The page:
Remember Swiss snowboard outerwear brand Eleven? After shuttering the business in 2011 to work and consult for other brands, Franz Bittmann has now been running passion project-come-vocation namuk for four years. Started to answer the problem of poor quality kids clothes, Franz is seeing double-digit growth year on year and here we profile the brand.
Please give an overview on how and why the company began.
I started the company in 1998, right after school. The brand I created was called “Eleven” – Swiss technical snowboard clothing. Maybe you remember the brand. It was a great time, and in its ‘golden era’, Eleven was present in 17 countries and in more than 300 stores. In 2011, just before the big ‘snowboard crash’, we stopped the brand and I started to work for others – designing, producing and consulting in the textile business.
During this time, we welcomed our first child and found out that there is a lack for high-quality, sustainable kid’s outdoor clothes. Levi, our oldest son, was able to destroy all goods within one to two weeks. The margin on kid’s clothes is poor, so many brands try to save money by using cheap fabrics and minimise all features.
With our experience from Eleven, we wanted to change that. That’s why we founded namuk – the first Swiss outdoor clothing brand for children. We believe that kids are outside much more than adults and need clothes that facilitate endless outings in nature. They actually need more technical and functional clothes than their mums and dads.
We started doing a small collection for us and our friends. At namuk, we use high quality fabrics and add all the features and details that make kid’s lives easier (such as the integrated toilet zipper, integrated suspenders, fully taped seams and so on).
First, namuk was a hobby, while I was still working for other big brands. Four years ago, I decided to go all in. Our sales double every year and we have customers worldwide.
Who is on the management team, and what are their backgrounds?
I lead a small, passionate and very experienced team of product designers, designers, and online marketeers. Each person at namuk has at least 15 years’ experience in the outdoor apparel industry.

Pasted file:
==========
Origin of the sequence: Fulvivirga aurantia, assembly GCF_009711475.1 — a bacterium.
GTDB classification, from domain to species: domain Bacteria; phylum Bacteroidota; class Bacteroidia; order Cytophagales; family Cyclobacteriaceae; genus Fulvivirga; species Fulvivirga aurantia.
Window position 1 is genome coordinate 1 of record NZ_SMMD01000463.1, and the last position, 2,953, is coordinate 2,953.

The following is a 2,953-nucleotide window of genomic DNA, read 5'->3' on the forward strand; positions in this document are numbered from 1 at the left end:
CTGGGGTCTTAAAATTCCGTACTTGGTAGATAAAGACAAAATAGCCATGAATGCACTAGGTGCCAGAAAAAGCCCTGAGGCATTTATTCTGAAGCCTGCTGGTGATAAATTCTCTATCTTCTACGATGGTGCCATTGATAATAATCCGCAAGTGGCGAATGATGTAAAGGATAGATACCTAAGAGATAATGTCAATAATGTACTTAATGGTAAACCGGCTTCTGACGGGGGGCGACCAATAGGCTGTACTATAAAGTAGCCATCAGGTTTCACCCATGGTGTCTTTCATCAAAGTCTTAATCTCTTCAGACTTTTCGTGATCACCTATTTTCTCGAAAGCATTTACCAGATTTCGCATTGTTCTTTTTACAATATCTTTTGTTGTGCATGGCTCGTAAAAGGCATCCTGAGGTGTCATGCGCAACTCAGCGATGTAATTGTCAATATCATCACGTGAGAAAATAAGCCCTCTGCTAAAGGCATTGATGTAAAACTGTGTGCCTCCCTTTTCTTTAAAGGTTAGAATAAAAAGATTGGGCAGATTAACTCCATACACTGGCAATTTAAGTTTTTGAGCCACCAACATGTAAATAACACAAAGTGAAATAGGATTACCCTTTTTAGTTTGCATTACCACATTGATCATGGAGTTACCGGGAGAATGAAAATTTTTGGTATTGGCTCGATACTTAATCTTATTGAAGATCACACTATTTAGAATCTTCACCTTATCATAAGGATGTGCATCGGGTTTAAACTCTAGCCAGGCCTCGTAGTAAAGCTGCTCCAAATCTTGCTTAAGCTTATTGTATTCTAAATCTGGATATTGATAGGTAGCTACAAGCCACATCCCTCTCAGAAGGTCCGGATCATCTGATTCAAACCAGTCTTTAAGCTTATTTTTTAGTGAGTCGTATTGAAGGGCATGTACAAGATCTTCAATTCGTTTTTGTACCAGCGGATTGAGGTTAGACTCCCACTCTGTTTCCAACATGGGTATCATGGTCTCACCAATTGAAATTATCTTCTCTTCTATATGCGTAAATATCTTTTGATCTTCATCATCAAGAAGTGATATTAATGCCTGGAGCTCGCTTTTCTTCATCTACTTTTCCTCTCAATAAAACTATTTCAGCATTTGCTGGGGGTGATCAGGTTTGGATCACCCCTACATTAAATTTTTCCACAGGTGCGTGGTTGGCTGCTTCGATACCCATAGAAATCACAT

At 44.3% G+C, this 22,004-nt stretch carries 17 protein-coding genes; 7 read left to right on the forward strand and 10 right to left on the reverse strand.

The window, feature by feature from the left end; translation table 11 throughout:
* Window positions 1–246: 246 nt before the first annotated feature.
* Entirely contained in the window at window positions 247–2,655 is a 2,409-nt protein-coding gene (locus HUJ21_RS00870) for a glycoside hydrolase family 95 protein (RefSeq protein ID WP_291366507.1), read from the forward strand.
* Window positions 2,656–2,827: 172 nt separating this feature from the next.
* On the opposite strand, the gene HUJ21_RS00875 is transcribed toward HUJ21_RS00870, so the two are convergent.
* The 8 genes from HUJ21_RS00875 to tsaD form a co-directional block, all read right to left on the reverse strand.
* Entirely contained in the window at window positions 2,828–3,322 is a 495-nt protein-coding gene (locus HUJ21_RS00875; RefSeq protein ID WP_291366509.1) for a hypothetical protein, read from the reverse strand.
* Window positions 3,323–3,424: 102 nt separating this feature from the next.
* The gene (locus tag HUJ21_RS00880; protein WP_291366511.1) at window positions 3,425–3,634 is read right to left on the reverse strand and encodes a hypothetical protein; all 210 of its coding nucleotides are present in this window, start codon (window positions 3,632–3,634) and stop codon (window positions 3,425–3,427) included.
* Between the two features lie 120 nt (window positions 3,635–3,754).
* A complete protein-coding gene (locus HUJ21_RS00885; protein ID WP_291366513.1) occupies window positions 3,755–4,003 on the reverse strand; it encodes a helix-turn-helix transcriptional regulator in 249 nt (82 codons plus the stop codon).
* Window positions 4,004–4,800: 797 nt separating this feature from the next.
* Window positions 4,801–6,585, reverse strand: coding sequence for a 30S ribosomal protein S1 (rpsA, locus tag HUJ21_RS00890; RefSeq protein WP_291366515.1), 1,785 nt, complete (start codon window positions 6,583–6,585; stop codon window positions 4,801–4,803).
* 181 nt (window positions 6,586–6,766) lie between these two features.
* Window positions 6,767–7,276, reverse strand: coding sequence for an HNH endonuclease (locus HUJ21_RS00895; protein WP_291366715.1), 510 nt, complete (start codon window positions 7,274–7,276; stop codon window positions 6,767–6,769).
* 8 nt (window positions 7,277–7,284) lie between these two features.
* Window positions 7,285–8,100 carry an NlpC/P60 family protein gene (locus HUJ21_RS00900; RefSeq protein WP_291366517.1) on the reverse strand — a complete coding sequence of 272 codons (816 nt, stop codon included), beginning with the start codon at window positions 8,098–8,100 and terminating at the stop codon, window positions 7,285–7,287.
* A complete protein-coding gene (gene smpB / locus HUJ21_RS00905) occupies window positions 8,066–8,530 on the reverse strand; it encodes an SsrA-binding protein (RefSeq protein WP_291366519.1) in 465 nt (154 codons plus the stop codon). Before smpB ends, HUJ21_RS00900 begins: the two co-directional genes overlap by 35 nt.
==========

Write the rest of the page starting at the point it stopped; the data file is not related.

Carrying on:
You’re targeting a very specific niche; what is the reasoning behind this?
We don’t think that we are a very specific niche. Parents are more aware that kids should spend us much time as possible outdoors, we enable them with our clothes. Clothes that don’t limit the time kids stay outdoors. And if kids like the clothes, it’s so much easier to motivate them to go outside.
What sets you apart from your competitors?
A combination of functionality, sustainability and design. Our clothes are made to last.
Also, we have built in many innovative features that make life easier.
Could you tell us about the way in which you use local resources in your products?
Design, development and testing take place in Switzerland. Switzerland, with its beautiful and challenging nature, is our best ‘laboratory’ – if it works here, then it works worldwide. Of course, we use local materials when they’re available – we work with waterproof organic cotton fabric produced in Switzerland for some jackets, for example.
What other marketing are you running?
We use a marketing strategy that combines digital and personal interactions with namuk. We try to interact on a very personal level with our customers – our office is open and we have a showroom/shop integrated into it. And we organise a ‘namuk discovery day’ for our fans – a truly special day in nature for the whole family. It was packed this year!
Why should retailers sell your brand?
Because we are in the age where many snowboarders of the nineties have kids who enjoy being outside. They’re looking for quality kids clothes, which keeps their kids dry and safe. If the kids are alright and dry, you can motivate them for another powder run – a classical win-win situation. We select our partners carefully and grow together.
What do you see for the future of the industry?
Our whole industry lives on nature, our products are made to spend time in nature, and I hope that the industry will become more committed to nature